This series of events marked a significant shift in British attitudes, as the public began to grasp the severity of the Nazi threat. This realization bolstered the anti-appeasement movement led by Winston Churchill and the Labour Party. Consequently, Chamberlain's government faced increased pressure to take a firm stance against Adolf Hitler and initiated measures to enhance Britain's war readiness, including the introduction of conscription.

12665738483?profile=RESIZE_584xHowever, the stark reality remained that neither Britain nor France was prepared for a full-scale European war in the short term. Additional alliances were essential, preferably with a major power. With the United States still reluctant to involve itself in European matters, the Soviet Union emerged as the only viable alternative. Despite his initial resistance to aligning with a communist power, Chamberlain eventually agreed to engage with the Soviets from late April 1939. Nevertheless, his reluctance was evident as he refrained from personally participating in the discussions, a marked contrast to his approach with Hitler.

In the months leading up to the invasion, tensions between Germany and Poland had been escalating. Germany had been making demands on Poland, including the return of the city of Danzig (now Gdańsk), which had been taken by Poland after World War I. Poland refused these demands, and on 31 August 1939, Germany claimed that Poland had attacked a German radio station near the border. This was a fabricated excuse for Germany to launch their invasion, and the world would soon learn the true extent of Hitler's ambitions.

By late summer, the geopolitical landscape shifted dramatically with the announcement of the Nazi-Soviet Non-Aggression Pact in August 1939. This agreement surprised many, given the ideological chasm between Nazi Germany and the Soviet Union. The pact eliminated Hitler's immediate fear of a two-front war. Consequently, on 1 September 1939, Hitler launched the invasion of Poland, defying Chamberlain's guarantee and plunging Europe into another devastating conflict, which marked the beginning of World War II.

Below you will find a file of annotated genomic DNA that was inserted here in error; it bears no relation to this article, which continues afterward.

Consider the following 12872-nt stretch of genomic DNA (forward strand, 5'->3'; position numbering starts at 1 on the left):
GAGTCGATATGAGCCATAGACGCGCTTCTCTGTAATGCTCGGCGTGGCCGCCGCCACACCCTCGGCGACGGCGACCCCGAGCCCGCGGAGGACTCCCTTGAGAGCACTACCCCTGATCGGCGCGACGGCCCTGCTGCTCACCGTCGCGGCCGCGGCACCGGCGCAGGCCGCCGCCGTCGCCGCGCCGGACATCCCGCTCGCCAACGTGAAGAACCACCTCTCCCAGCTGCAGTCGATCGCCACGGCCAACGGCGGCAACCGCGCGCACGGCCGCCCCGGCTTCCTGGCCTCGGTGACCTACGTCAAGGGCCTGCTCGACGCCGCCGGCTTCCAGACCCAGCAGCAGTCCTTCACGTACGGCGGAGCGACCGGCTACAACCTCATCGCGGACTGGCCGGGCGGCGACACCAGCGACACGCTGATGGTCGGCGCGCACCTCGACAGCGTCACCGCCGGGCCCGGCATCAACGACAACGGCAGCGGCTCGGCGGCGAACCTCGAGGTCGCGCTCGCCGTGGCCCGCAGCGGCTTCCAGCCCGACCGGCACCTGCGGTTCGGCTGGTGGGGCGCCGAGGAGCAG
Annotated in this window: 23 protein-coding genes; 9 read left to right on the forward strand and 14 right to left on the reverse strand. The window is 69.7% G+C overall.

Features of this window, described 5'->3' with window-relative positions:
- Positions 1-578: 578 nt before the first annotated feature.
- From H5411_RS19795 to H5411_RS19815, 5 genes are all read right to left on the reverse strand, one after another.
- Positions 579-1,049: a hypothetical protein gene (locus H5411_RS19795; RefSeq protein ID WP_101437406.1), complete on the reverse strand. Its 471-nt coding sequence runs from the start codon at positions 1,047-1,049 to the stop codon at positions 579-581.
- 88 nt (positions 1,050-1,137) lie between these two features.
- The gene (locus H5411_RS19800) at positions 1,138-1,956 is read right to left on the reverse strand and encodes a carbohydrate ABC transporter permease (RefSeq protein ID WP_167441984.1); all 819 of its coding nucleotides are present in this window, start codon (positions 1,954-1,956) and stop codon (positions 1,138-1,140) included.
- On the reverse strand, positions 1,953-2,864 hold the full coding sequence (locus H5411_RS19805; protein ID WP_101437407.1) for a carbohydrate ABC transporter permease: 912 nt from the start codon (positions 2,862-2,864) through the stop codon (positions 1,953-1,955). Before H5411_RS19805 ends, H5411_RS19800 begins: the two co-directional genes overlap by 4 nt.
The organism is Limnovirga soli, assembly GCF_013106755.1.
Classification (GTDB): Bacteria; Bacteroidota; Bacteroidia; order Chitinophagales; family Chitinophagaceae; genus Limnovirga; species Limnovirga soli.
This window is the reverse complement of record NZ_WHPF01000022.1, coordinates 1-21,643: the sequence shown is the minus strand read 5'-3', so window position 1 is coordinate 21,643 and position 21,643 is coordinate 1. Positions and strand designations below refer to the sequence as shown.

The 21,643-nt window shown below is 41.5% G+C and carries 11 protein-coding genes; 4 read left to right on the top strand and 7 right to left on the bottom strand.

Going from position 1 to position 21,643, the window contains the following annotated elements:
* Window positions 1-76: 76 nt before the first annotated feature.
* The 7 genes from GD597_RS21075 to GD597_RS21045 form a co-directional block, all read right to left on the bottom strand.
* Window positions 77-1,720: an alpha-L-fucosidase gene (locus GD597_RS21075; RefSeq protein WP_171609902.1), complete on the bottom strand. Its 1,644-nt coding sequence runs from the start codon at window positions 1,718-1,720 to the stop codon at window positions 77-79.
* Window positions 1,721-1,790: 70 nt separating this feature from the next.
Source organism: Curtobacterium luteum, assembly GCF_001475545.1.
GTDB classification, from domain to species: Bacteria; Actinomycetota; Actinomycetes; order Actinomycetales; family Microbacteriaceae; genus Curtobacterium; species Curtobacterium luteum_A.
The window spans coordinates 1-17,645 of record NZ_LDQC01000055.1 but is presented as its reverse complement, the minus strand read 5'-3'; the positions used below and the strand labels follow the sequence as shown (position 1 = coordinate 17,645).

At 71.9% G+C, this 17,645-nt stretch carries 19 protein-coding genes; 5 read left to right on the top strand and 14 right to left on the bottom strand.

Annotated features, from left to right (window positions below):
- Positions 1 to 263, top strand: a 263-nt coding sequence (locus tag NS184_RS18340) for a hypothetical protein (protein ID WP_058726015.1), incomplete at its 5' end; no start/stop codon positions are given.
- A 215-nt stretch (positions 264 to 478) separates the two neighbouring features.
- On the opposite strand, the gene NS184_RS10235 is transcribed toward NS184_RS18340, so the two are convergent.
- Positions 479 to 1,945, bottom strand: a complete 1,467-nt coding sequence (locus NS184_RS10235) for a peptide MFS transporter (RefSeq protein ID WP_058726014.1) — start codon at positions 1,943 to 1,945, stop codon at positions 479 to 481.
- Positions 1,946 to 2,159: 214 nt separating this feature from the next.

The invasion of Poland was the result of Hitler's expansionist policies, which aimed to create a vast empire and establish Germany as a dominant power in Europe. Hitler had long believed in the concept of Lebensraum, or "living space", which held that Germany needed more land to sustain its growing population. He also sought revenge for the Treaty of Versailles, which he saw as a humiliation for Germany after World War I.

The invasion of Poland was swift and brutal. German troops, tanks, and planes crossed the Polish border, overwhelming Polish defenses and cities. Polish defenses and advanced deep into the country. Poland's army, vastly outnumbered and outmatched, fought valiantly but could not withstand the might of the German war machine. Polish cities were bombed and destroyed, civilians were displaced and killed, and the country was plunged into chaos. The Luftwaffe, Germany's air force, bombed Polish cities and infrastructure, causing widespread destruction and loss of life. The Polish army was ill-equipped and poorly trained and was no match for the German war machine.

Differing perspectives of the invasion of Poland must be considered, as they give insight into Hitler's overall failure to conquer western and eastern Europe. Karl-Heinz Frieser in The Blitzkrieg Legend: The 1940 Campaign in the West writes that "...the image of the fully motorized German blitzkrieg army is a figment of propaganda imagination." Germany's motorization during the war was exceptionally anemic compared to the Allied Powers. Moreover, "...the horse was to take the place of the engine. Thus, in the spring of 1940 the Wehrmacht was characterized not by Panzers and motor vehicles but by horses. During World War I, the German army used 1.4 million horses; during World War II, it used 2.7 million, almost twice as many" (Freiser, 2005, p. 29).